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Why Kernel Streaming?


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#1 sirlordcomic

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Posted 27 October 2013 - 07:38 AM

I'm curious what JPLAY devs take on Kernel Streaming is.

 

J. River does not recommend it. Given Matt's credentials, I put a lot of weight in what he has to say.

 

http://yabb.jriver.c........ic=80296.0

 

http://wiki.jriver.c........tput_Modes

 

thanks!

Edited by sirlordcomic, 27 October 2013 - 08:40 AM.

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#2 modmix

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Posted 27 October 2013 - 09:30 AM

sirlordcomic said:

I'm curious what JPLAY devs take on Kernel Streaming is.

Good question /wp-content/forum-smileys/sf-smile.gif

Just a guess:

Compared to the regular "WaveOut method" in Microsoft Windows, kernel streaming requires less CPU time.
source: wiki

Ulli




#3 Josef

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Posted 27 October 2013 - 03:24 PM

Kernel Streaming is lowest 'audio' layer in Windows: Why go through more layers (=WASAPI) if direct access is possible? In audio, less is usually more. (unlike WASAPI, ASIO _can_ be direct although it's not a given: there are 'ASIO' drivers out there which are using KS internally…) KS also allows for things that WASAPI does not: whereas both ASIO & WASAPI require memory copy operation per design, KS does not. Again, less is more. ASIO usually has _fixed_ Buffer size – it has been established from experience that various Buffer sizes can have sonic impact with smaller values sounding 'better' for most. Not being able to manipulate Buffer size is a clear restriction for ASIO. In addition, ASIO may require even more memory copy operations then WASAPI as it expects left & right channel to be 'separated' (WAV format has samples interleaved).   WASAPI allows for different Buffer sizes but requires certain 'minimal' size – Usually this is 192/256 samples for CD and 512+ for HiRez. One cannot go below that minimum. Kernel streaming, on the other had, has no such restrictions: one can even use Buffer of a single sample! ('DirectLink' as unique feature of JPLAY)   Hopefully this makes it clear now why we recommend KS: Lowest layer, no restrictions on Buffer size, zero-copy scenarios possible. Again, we believe 'less is more': not everyone agrees this makes a sonic difference and that is ok – but it does not change the facts :) Why JRiver (=Matt) does not recommend KS is something you will have to ask him: links you posted do not have a single reason mentioned.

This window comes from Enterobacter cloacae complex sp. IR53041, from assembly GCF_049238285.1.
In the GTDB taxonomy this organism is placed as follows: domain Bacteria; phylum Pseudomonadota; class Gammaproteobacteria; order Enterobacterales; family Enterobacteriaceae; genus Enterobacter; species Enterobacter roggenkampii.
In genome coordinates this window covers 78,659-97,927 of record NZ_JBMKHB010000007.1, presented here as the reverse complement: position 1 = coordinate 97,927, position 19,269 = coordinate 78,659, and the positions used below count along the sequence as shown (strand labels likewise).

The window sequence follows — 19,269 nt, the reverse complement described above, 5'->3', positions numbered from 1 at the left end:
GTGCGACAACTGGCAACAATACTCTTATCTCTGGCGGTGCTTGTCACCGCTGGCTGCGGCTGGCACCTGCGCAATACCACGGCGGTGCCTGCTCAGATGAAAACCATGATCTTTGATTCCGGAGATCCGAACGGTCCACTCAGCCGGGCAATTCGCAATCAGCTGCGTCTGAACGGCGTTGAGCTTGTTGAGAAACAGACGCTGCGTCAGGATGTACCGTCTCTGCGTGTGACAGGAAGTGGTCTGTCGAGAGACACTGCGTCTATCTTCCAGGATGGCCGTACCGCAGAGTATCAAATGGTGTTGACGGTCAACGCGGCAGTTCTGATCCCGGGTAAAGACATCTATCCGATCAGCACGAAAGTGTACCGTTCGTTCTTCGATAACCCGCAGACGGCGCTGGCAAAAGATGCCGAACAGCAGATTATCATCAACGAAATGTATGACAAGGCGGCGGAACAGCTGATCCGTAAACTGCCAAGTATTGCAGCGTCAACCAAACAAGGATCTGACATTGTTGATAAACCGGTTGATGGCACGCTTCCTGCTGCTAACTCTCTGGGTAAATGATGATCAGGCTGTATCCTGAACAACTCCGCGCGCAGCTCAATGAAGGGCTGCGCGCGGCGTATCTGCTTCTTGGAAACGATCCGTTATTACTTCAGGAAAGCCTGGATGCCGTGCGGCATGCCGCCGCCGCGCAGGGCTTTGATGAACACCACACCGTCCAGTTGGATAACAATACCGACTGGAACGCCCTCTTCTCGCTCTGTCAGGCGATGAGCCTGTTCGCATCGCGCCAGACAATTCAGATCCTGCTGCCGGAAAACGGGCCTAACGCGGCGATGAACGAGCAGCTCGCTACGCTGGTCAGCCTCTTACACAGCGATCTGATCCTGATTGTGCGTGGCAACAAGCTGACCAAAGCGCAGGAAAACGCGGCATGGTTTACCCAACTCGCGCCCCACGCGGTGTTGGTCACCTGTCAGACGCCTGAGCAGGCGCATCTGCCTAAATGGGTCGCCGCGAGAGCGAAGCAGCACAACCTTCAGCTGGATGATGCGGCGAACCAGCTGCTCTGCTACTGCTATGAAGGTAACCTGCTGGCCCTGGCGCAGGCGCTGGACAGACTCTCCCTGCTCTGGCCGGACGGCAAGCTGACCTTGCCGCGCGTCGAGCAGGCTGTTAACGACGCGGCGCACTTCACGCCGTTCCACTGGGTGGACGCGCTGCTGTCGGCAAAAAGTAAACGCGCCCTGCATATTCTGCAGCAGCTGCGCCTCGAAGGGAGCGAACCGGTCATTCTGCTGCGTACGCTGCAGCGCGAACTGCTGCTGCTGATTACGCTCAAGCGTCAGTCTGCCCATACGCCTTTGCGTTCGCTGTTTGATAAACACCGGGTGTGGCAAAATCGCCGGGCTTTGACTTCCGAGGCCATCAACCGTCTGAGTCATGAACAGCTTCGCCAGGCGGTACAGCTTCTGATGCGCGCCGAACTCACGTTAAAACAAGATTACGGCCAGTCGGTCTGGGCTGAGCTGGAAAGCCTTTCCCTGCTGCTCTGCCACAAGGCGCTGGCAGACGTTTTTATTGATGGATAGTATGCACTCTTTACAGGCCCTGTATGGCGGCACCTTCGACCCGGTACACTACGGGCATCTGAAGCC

Edited by Josef, 27 October 2013 - 04:30 PM.


#4 jrling

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Posted 30 November 2013 - 02:29 PM

Josef - your KS arguments are persuasive.   However I was puzzled about: 1. Zero Memory Copy - surely JPlay is all about copying memory - from the WAV file in RAM to the output buffer etc. How could this be done with 'zero memory copy'? 2. Single sample buffer - would that not cause intense CPU activity and interrupts and so 'noise' leading to worse SQ? Forgive my ignorance.

#5 Josef

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Posted 30 November 2013 - 04:09 PM

1. Not quite - That last step you mention (copy to output buffer) may be skipped with KS. (note what driver actually does is of course outside of application's control). 2. Smaller sample buffer increases CPU use, of course. But 'increase' does not neccesarily equal 'intense' and it may not have a relationship with interrupts either. Most people also prefer smaller buffer sonically so it would appear that things aren't as simple as 'reducing' CPU use :)

#6 jrling

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Posted 30 November 2013 - 05:35 PM

Thanks for prompt and helpful reply.

You never said a truer word than - 

so it would appear that things aren't as simple as 'reducing' CPU use




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